After having lived in your still-being-unpacked-house for about a month, all of a sudden you have that "a-ha" moment. You know the one. The one that says, "THIS doesn't go here!" or "So THAT'S where that was!" There are boxes that you get so used to seeing stacked in a certain spot that you don't even really see them as things that could and SHOULD be moved anymore. Until the "a-ha!" your stuff is kinda stuck, and probably (depending on where those boxes are piled) so are you.
I was having a lot of those "a-ha" moments yesterday. I blitzed a couple boxes of bathroom stuff that had been residing in our kitchen and finally took the time to organize our new medicine cabinet. While the kitchen is not completely outfitted yet to get it all completely in order (some shelves need to be moved around and some cabinet drawers need to be installed which I need Mr. Skooks help to finish), I still decided to try to boogie a couple boxes that had been unceremoniously stashed on top of our fridge.
I have to keep reminding myself, "Just because the boxes are out of the way, it doesn't mean that they GO there."
So I ventured to the top of the fridge and pulled down the boxes to see if, in fact, I could find a place for the items they held . . . you know, NOW.
Label on the box: FRAGILE CHILDREN'S ART PROJECTS
My lovely and wonderful sister packed up a good amount of my kitchen for me pre-move, so I was not completely sure what this meant.
What I discovered: 3 salt dough handprint plaques that I had made with the kids at the beginning of May and 2 ikea ice cube trays filled with broken crayons that were waiting to be melted down into fun shapes.
A-HA! So THAT'S where those went!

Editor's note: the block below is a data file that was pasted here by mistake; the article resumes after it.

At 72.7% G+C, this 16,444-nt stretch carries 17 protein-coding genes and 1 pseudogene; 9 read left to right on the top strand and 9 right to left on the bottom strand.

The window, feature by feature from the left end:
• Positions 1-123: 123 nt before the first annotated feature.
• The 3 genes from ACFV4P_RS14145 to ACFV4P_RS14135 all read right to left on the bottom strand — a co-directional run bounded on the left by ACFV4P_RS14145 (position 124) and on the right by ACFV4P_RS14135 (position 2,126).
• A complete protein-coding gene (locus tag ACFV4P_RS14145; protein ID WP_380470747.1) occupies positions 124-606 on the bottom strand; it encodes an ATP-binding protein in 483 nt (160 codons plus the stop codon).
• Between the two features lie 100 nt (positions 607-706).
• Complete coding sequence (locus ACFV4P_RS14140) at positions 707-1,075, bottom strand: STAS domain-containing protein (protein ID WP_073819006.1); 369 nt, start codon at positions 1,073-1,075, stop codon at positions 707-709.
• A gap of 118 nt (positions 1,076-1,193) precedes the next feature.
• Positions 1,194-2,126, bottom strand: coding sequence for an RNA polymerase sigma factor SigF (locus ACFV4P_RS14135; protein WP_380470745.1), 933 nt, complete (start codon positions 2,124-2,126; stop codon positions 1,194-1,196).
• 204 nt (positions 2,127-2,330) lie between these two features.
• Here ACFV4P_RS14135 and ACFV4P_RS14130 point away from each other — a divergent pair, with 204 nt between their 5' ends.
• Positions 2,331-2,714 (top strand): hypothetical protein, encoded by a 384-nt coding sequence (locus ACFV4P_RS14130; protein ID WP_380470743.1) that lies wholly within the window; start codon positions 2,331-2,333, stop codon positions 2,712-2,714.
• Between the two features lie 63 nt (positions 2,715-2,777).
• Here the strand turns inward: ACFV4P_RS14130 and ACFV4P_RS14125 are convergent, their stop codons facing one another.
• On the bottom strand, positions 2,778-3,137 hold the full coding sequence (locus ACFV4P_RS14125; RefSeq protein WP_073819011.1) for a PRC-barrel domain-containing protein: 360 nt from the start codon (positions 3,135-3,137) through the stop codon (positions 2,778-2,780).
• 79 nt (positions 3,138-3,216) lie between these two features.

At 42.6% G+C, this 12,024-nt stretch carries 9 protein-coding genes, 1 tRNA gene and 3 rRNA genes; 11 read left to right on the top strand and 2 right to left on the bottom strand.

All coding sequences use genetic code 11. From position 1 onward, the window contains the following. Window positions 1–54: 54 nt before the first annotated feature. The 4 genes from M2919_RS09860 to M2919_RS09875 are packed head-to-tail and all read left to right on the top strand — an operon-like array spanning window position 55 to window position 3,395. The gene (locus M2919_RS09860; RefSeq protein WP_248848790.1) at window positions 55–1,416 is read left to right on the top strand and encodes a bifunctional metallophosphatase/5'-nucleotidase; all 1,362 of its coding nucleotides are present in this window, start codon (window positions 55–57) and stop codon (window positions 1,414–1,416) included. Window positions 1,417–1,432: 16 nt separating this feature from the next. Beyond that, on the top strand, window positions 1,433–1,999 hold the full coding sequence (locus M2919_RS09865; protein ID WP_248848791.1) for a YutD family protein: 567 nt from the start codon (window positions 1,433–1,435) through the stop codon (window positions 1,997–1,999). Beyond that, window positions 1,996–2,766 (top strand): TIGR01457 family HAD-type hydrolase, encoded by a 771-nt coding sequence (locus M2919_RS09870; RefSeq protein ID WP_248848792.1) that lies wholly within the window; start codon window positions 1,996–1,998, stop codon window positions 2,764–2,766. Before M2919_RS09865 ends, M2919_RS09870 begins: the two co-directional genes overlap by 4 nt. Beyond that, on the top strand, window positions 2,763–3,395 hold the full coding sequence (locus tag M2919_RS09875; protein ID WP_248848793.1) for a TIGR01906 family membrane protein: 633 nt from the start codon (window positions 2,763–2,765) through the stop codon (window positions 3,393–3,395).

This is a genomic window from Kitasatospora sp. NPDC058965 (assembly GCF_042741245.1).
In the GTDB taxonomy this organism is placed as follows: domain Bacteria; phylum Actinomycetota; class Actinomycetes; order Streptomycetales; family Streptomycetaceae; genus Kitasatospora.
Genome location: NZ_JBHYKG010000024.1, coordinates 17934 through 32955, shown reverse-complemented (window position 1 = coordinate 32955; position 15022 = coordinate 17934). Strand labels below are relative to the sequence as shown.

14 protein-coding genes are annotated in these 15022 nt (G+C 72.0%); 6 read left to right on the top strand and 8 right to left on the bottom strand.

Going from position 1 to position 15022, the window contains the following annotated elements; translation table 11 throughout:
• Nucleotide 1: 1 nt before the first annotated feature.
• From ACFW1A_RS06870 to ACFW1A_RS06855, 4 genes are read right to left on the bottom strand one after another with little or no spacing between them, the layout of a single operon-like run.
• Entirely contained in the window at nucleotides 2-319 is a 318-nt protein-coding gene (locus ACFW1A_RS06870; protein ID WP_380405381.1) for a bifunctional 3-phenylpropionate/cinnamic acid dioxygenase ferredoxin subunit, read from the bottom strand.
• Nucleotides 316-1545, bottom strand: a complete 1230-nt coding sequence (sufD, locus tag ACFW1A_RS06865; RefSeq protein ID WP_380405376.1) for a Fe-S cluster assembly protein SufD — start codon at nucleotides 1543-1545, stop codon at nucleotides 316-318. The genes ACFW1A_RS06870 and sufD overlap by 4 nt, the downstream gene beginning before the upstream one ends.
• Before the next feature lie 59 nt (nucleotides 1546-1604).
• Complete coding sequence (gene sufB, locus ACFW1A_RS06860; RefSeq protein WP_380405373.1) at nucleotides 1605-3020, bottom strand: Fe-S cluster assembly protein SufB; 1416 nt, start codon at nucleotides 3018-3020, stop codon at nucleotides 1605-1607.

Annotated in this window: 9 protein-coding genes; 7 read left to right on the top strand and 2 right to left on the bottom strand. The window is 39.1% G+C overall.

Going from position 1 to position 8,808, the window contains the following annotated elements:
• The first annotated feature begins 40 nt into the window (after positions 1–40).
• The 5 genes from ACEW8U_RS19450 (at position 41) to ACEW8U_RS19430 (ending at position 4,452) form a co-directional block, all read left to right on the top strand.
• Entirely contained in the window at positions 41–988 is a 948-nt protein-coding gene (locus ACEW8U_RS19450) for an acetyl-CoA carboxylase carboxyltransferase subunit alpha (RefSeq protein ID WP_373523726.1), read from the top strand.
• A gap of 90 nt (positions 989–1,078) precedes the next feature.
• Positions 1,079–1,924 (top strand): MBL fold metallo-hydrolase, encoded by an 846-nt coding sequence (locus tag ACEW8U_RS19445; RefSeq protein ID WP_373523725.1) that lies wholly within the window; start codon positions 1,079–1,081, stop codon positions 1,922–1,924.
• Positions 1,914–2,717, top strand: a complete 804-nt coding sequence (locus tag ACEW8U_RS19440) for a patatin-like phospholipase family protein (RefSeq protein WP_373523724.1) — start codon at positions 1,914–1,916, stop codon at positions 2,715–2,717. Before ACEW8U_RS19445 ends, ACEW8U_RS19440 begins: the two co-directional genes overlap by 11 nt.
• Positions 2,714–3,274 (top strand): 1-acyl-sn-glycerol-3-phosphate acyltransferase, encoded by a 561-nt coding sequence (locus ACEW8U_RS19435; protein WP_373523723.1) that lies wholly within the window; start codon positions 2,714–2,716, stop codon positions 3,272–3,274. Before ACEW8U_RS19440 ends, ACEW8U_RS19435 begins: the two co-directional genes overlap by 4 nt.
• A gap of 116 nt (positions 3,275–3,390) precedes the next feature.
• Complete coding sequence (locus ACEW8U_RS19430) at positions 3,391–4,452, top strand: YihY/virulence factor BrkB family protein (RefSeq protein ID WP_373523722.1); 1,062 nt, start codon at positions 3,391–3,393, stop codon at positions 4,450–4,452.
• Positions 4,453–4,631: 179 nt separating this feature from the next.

I remember when we did those handprints. I had seen a little instructable over at Fun with Mama and we had worked them up right away. Per Nadia's suggestion we let them air-dry because supposedly then they were not supposed to crack.
We did not find this to be the case.
For one thing, they never fully dried. At least, not while we lived at our old house. They APPEARED to be dry, but I remember flipping them over and seeing that tbe back was still not really done. So I flipped them again with the non-done side up and when they APPEARED dry again I picked them back up. We're talking a week of drying time on each side. Problem was, when I picked them up the second time, the first side (which had previously seemed completely dry) was now NOT DRY anymore. Huh?! The whole thing was counfounding, but I didn't want them to crack so I did not bake them.
Makes no sense because they sat around all month in a state of semi-dry and we couldn't really do anything with them.
Perhaps there was something magical about the move, because when I located the box of Fragile Children's Art Projects those little buggers were completely dry and solid as a rock! Apparently, however, the drying process made LM's hand crack.
Oh well. You win some you lose some.
I decided to hang them in the kitchen on the side of the cabinet that I see whenever I come through the back door. The salt dough kinda blended in with my cabinet though, so this morning I pulled out some leftovers from our kitchen-painting endeavor and painted them up. Little Miss busied herself with some Do-A-Dot art which I found in one of the other boxes on top of the fridge (thank you Bisabuela!)
Very simple, and yes, very um . . . coordinate-y with my kitchen. But I'm fine with that.
After all, the paint was free. ;)
EDITED TO ADD: Recently I came across this tutorial at The Pumpkin Patch that may help you come away with something a touch more polished and less crack-y. Worth taking a look at I would say if you are interested in tackling this project.